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Frederick C. Speidel, Ed. D.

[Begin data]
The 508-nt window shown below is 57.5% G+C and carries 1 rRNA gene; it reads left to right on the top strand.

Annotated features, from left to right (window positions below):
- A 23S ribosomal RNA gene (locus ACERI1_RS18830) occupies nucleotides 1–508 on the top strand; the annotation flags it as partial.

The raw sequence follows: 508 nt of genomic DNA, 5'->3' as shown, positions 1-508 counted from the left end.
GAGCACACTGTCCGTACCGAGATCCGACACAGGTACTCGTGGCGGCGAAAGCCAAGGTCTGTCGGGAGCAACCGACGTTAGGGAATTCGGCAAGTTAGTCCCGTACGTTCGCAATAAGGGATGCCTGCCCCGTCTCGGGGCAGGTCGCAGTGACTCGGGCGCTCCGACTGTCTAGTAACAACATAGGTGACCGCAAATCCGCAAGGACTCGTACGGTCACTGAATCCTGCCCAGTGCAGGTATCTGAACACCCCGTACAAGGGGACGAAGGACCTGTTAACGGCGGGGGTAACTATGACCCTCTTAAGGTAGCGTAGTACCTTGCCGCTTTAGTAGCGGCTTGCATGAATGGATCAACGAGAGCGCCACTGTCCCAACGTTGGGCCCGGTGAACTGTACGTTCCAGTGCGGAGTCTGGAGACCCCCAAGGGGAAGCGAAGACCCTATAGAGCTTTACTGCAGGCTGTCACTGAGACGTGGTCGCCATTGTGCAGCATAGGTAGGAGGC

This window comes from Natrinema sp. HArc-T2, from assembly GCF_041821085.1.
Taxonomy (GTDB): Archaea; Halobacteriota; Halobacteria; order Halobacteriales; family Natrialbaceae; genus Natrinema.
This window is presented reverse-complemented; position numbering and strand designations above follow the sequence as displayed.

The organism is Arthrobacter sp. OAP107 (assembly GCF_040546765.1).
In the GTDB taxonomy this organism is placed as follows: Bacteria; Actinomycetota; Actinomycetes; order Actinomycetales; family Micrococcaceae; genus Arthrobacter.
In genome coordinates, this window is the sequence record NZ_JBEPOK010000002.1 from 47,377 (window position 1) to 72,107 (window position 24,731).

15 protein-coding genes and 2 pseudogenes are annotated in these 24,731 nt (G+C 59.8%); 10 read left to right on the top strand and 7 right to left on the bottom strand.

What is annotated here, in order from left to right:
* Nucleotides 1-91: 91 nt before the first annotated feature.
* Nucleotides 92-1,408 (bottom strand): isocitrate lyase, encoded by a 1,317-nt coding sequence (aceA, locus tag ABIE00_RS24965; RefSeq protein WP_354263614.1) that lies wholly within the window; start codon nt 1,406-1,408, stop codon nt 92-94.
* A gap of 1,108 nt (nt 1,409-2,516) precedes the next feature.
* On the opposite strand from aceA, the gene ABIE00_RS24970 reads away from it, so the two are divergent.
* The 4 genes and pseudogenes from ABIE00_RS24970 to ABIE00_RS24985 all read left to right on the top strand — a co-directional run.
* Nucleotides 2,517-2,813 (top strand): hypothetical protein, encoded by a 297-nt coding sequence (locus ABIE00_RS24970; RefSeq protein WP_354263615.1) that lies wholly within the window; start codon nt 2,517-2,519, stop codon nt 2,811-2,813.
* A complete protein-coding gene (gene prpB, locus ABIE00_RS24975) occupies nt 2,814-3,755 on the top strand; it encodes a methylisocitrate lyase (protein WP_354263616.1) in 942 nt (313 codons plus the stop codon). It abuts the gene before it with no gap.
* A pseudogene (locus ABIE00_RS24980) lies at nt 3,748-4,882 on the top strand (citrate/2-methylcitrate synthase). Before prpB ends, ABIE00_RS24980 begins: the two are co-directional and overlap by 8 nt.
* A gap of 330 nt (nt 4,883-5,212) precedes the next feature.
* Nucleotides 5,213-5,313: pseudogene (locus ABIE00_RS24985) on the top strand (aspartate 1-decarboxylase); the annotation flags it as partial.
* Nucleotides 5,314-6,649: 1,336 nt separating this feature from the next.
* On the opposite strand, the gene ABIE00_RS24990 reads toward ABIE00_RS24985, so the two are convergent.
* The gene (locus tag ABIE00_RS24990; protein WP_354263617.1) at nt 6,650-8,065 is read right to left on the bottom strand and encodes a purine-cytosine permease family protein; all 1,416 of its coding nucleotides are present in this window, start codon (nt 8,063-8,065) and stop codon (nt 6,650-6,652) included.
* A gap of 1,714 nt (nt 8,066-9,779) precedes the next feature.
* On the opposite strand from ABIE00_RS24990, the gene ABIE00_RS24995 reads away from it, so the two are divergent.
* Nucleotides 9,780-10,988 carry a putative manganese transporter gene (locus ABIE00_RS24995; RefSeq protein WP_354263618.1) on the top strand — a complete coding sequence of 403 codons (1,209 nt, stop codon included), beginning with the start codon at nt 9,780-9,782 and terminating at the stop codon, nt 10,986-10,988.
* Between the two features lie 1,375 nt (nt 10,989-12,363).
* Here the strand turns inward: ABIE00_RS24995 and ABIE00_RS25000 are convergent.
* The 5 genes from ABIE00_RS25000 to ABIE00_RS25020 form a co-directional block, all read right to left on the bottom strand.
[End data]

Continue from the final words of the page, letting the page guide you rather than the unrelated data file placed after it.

A new conception of man is now being unfolded in a very different orientation toward psychology or in a new psychology called "Humanistic Psychology." It is the purpose of this thesis to arrive at these new concepts of man through research into the writings of and about four humanistic psychologists--Gordon W. Allport, James F. T. Bugental, Abraham H. Maslow, and Carl R. Rogers--and to use their own writings to interpret what may be the effects of the major concepts of their humanistic psychology on education. I have used the historical approach in my own study of the movement in the sense that I have reviewed, studied and synthesized ideas from the recent past writings of these major humanistic psychologists and critical books and articles about them. Even at this early stage of the movement a study of humanistic psychology must be limited. From "the universe" of all the major works of all the humanistic psychologists and books and articles written about them and their ideas, I have selected four humanistic psychologists for my study in my thesis. Gordon W. Allport, James F. T. Bugental, Abraham H. Maslow, and Carl R. Rogers. I have chosen to study these four psychologists for different reasons. I have chosen to study Gordon W. Allport because he is one of the older, most frequently cited, and conservative of the humanistic psychologists whom I have read, and his inclusion should give a better range and balance to the ideas that I gather in my study of humanistic psychology. James F. T. Bugental has been included in my study because I consider him one of the most essential, though one of the most complex, of the humanistic psychologists. Abraham H. Maslow has been selected because I consider him a pioneer and founder of the entire "humanistic psychology" movement. I chose Carl R. Rogers because of the profound effect he has had on personalistic theories and the impact he has already made on education as the founder of "client-centered" or "non-directive" counseling. The movement called "Humanistic Psychology" is very young. The author of this thesis would mark its official birth as 1961 when Anthony J. Sutich launched "The Journal of Humanistic Psychology" and with the collaboration of Abraham H. Maslow formulated the first formal definition of "Humanistic Psychology" in that issue. Because the movement is so young, a comparatively limited amount of formal studies has been made on this topic. In the second chapter of the thesis I shall try to place "Humanistic Psychology" in its historical context and give both a definition and description through the work of its originators. In Chapters III to VI, I wish to take each of the four major humanistic psychologists in tum--Allport, Bugental, Maslow and Rogers--and try to arrive at what I will call the structure of his major conceptions of man the structure of his views concerning the growing human being, and I hope to arrive at this structure through a study of the writings of each psychologist and research into writings about him and his work. In Chapter VII I shall review and synthesize the major concepts of man as developed by Allport , Bugental, Maslow and Rogers. In Chapter VIII I shall use the ideas developed in previous chapters and some writings of these psychologists on education to summarize the possible effects of their concepts of man on education. In the final chapter, Chapter IX, I shall draw conclusions in three parts: first, the conclusions concerning the common emphases all four humanistic :psychologists develop in their concept of man; second, the summary conclusions of the impact of their thinking on education; and third, I shall present my own personal conclusions in two parts: I shall cite several characteristics of our present secondary school education that I believe are dehumanizing and outmoded; then, I shall review and evaluate what I believe are the effects of the thinking of Allport, Bugental, Maslow and Rogers, and humanistic psychologists generally, on education.

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